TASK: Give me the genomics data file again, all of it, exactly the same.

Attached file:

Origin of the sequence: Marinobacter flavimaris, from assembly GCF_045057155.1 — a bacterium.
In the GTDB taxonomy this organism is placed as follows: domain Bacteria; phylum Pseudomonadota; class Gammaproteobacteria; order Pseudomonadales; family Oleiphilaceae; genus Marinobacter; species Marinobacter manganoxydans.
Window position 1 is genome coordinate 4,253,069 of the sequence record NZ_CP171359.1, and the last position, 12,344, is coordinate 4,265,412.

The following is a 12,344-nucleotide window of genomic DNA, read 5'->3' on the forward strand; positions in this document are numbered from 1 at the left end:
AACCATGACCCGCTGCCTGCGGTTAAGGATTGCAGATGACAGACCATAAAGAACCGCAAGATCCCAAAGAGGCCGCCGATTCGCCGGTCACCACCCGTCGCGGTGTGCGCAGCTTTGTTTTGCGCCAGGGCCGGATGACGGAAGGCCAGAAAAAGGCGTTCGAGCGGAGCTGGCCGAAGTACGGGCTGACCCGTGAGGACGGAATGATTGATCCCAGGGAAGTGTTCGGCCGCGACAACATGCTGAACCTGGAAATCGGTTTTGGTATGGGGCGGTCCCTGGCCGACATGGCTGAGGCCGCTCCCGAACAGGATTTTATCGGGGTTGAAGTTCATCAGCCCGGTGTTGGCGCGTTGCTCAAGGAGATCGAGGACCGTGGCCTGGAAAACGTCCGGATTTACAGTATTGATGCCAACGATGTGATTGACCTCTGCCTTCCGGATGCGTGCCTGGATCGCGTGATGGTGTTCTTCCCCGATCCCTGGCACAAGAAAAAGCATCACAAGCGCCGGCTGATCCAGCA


Origin of the sequence: Marinobacter flavimaris, from assembly GCF_045057155.1 — a bacterium.
In the GTDB taxonomy this organism is placed as follows: domain Bacteria; phylum Pseudomonadota; class Gammaproteobacteria; order Pseudomonadales; family Oleiphilaceae; genus Marinobacter; species Marinobacter manganoxydans.
Window position 1 is genome coordinate 4,253,069 of the sequence record NZ_CP171359.1, and the last position, 12,344, is coordinate 4,265,412.

The following is a 12,344-nucleotide window of genomic DNA, read 5'->3' on the forward strand; positions in this document are numbered from 1 at the left end:
AACCATGACCCGCTGCCTGCGGTTAAGGATTGCAGATGACAGACCATAAAGAACCGCAAGATCCCAAAGAGGCCGCCGATTCGCCGGTCACCACCCGTCGCGGTGTGCGCAGCTTTGTTTTGCGCCAGGGCCGGATGACGGAAGGCCAGAAAAAGGCGTTCGAGCGGAGCTGGCCGAAGTACGGGCTGACCCGTGAGGACGGAATGATTGATCCCAGGGAAGTGTTCGGCCGCGACAACATGCTGAACCTGGAAATCGGTTTTGGTATGGGGCGGTCCCTGGCCGACATGGCTGAGGCCGCTCCCGAACAGGATTTTATCGGGGTTGAAGTTCATCAGCCCGGTGTTGGCGCGTTGCTCAAGGAGATCGAGGACCGTGGCCTGGAAAACGTCCGGATTTACAGTATTGATGCCAACGATGTGATTGACCTCTGCCTTCCGGATGCGTGCCTGGATCGCGTGATGGTGTTCTTCCCCGATCCCTGGCACAAGAAAAAGCATCACAAGCGCCGGCTGATCCAGCA